This article will throw light on Gen. Thimayya’s resignation and subsequent withdrawal, and how he was let down by the country’s then political leadership. First, a little about his credentials. He is the only Bharatiya officer to have commanded a brigade in WWII. He successfully commanded a division in 1947-48 Kashmir war and his induction of tanks into Zoji-La was acclaimed worldwide.
In 1959, Timmy was the Chief of Army Staff (COAS) when war clouds with China were looming on the horizon. He was cognisant of the shortfalls in force levels and logistics / equipment to face a realistic Chinese threats. His proposals on actions for dealing with this were rebuffed by Defence Minister Krishna Menon.
The Chief was presenting facts which were politically inconvenient and contrary to the assurances the Defence Minister and PM had been giving parliament and people that,
(a) There was no threat of war from China and
(b) If it came to that, we were in a position to defeat them.
When Menon did not heed to the military advice, Thimayya thought it was his duty to bring the matter to the PM’s notice. Not only did the PM not pay heed to his warnings, Menon took him to task for bringing the matters to PM’s notice over his head. Thimayya put in his papers.
This was on 31 August 1959. That evening Nehru called Thimayya to his house and pacified him, assuring him that he would take necessary steps to set matters right. He also pressed Thimayya to withdraw his resignation, which he did being a gentleman.
The matter was leaked to the press, and there was an uproar in the parliament the next day. It was downplayed, made out to be one of ‘procedural difficulties experienced by him (Timmy)’ due to ‘unconventional approach of Mr Krishna Menon’. Nehru promised to clarify next day.
One of the issues Thimayya had raised was out of turn promotion of Gen BM Kaul. Nehru defended his prodigy and dismissed this fact. He went on to mislead the parliament about the conversation he had with Thimayya.
Building on the narrative, he went on to assure the parliament about the state of defence preparedness and progress of the ‘defence factories’ in meeting the needs of the forces. He also praised Menon who was the actual root cause of all the problems.
Nehru went on to obliquely blame Thimayya for leaking the resignation episode to the press by implying that it was between the two of them, and he had not told anyone about it.
Not everyone was taken in. Prof Ranga, Congress’s own MP, said Nehru defended Menon but not Thimayya (amounting to blaming him for the problem) “We want to be assured that the Prime Minster will be as keen to maintain the prestige of the Chiefs of Staff as …. his colleague”.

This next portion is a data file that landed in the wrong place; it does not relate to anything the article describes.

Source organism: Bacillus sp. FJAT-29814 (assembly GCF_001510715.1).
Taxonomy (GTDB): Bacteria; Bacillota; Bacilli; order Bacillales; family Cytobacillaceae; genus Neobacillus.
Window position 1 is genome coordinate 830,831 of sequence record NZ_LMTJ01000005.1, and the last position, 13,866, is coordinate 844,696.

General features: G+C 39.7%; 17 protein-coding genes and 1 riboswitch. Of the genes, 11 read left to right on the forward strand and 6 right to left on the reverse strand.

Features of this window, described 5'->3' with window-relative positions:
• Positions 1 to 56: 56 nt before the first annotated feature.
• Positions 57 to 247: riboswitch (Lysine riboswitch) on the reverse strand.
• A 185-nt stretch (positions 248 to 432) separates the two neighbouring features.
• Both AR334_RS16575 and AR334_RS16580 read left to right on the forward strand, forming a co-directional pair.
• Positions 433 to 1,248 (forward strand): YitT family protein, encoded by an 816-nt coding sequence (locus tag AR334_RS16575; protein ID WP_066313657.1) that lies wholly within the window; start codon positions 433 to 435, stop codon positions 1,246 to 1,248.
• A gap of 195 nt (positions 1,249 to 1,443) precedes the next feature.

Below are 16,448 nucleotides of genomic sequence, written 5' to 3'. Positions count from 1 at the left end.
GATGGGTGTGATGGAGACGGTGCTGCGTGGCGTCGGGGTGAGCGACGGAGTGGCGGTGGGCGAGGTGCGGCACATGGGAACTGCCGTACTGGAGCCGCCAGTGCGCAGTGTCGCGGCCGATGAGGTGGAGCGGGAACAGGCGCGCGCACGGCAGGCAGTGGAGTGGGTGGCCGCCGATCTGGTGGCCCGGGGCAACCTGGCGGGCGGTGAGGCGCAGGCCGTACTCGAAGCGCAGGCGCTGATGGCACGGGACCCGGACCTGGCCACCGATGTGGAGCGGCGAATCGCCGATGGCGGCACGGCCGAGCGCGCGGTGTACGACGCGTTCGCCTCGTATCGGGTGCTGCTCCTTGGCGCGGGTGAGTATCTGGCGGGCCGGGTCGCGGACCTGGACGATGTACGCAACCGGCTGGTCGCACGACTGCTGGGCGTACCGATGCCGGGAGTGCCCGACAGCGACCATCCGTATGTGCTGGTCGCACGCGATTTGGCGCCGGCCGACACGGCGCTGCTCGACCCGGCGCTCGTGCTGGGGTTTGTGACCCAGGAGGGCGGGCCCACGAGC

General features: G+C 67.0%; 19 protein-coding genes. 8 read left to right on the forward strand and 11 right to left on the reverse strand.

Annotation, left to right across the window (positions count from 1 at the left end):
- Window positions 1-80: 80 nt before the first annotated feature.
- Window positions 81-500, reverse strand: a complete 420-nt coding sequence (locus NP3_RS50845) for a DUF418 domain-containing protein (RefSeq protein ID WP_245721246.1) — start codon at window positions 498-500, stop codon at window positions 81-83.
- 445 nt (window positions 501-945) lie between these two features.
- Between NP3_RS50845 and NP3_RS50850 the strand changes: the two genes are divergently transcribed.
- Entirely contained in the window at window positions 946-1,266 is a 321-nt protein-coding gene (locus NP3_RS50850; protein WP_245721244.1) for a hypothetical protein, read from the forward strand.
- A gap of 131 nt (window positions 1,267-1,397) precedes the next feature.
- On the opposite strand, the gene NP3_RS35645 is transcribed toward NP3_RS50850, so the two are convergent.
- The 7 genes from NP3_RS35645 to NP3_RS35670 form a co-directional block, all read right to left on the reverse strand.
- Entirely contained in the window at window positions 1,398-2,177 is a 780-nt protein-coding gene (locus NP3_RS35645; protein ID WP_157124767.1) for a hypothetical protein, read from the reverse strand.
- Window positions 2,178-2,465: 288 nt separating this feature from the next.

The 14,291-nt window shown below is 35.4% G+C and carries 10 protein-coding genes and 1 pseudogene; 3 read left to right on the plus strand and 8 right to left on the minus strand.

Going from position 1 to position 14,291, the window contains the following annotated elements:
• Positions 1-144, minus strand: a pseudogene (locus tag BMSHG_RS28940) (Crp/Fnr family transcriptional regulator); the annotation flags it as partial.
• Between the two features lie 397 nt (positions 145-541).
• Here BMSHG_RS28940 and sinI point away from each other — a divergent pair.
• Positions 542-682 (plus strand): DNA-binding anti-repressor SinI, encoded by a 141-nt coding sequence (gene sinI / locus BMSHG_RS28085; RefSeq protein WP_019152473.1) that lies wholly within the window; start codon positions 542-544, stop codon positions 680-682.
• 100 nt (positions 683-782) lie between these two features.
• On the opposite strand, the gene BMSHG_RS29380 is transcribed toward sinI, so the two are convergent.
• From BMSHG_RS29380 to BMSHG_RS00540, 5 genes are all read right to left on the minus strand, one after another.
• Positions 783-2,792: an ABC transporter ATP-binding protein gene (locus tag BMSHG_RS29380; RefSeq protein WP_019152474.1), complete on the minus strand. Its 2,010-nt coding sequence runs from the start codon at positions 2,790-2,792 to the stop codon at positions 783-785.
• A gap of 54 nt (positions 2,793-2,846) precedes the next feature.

Cornered by his own MP, Nehru went on to give a reluctant, left handed compliment to Thimayya, while in the same breath criticising him for putting in his resignation.
When probed again about the reason behind the resignation, Nehru again tried to make light of it, passing it off as “Temperamental Differences” between Thimayya and Menon. Other matters of defence criticalities raised by Thimayya were dismissed as “trivial”.
Still not convinced, another Congress MP Chettiar argued that people of such calibre and position don’t resign on temperamental issues, it was insinuated that Thimayya probably resigned out of embarrassment for ‘going over Menon’s head’ to Nehru.
Finding members still not convinced, the speaker came to Nehru’s rescue, telling the members if they disagreed with the government they could “muster the necessary strength and dislodge the Government”.
Nehru, thus turned the tables on a possible political disaster. Resignation of the COAS would have exposed his false assurances about national security and put his pet Menon in a difficult position. Instead, he made Thimayya out to be petulant resigning for ‘temperamental reasons’.
In November 1959 Nehru made a statement in Lok Sabha: “at no time since independence have our forces been in better condition .. backed by greater industrial production than today.. I am quite confident that our defence forces are well capable of looking after our security.”
Nehru continued to perpetuate this myth, probably believing that China would never actually attack Bharat and expose his lies. Thimayya retired in 1961, and the pliable duo of Kaul and Thapar never told Nehru or Menon anything they didn’t want to hear.
(This article has been compiled from the tweet thread of @ragarwal – an Army veteran, author & consultant)
The article How Nehru, Menon conspired against army chief Thimayya which appeared in Hindustan Times on 13 Feb 2016, is an excerpt from Shiv Kunal Verma’s thoroughly researched book ‘1962 – The war that wasn’t’ which shows how Nehru and Krishna Menon conspired to discredit General Thimayya, setting in motion a chain of events that contributed to India’s rout in the Himalayas. Here’s a quote from the book –
…when the first Commander-in-Chief of the Indian Army, General Sir Rob Lockhart, went to Nehru with a formal defence paper that needed a policy directive from the prime minister, Nehru had exclaimed: ‘Rubbish! Total rubbish! We don’t need a defence policy. Our policy is ahimsa (non-violence). We foresee no military threats. As far as I am concerned you can scrap the army—the police are good enough to meet our security needs.’ It’s a different matter that Nehru had to eat his words by the end of October 1947 itself when the tribal hordes invaded Kashmir.
Did you find this article useful? We’re a non-profit. Make a donation and help pay for our journalism.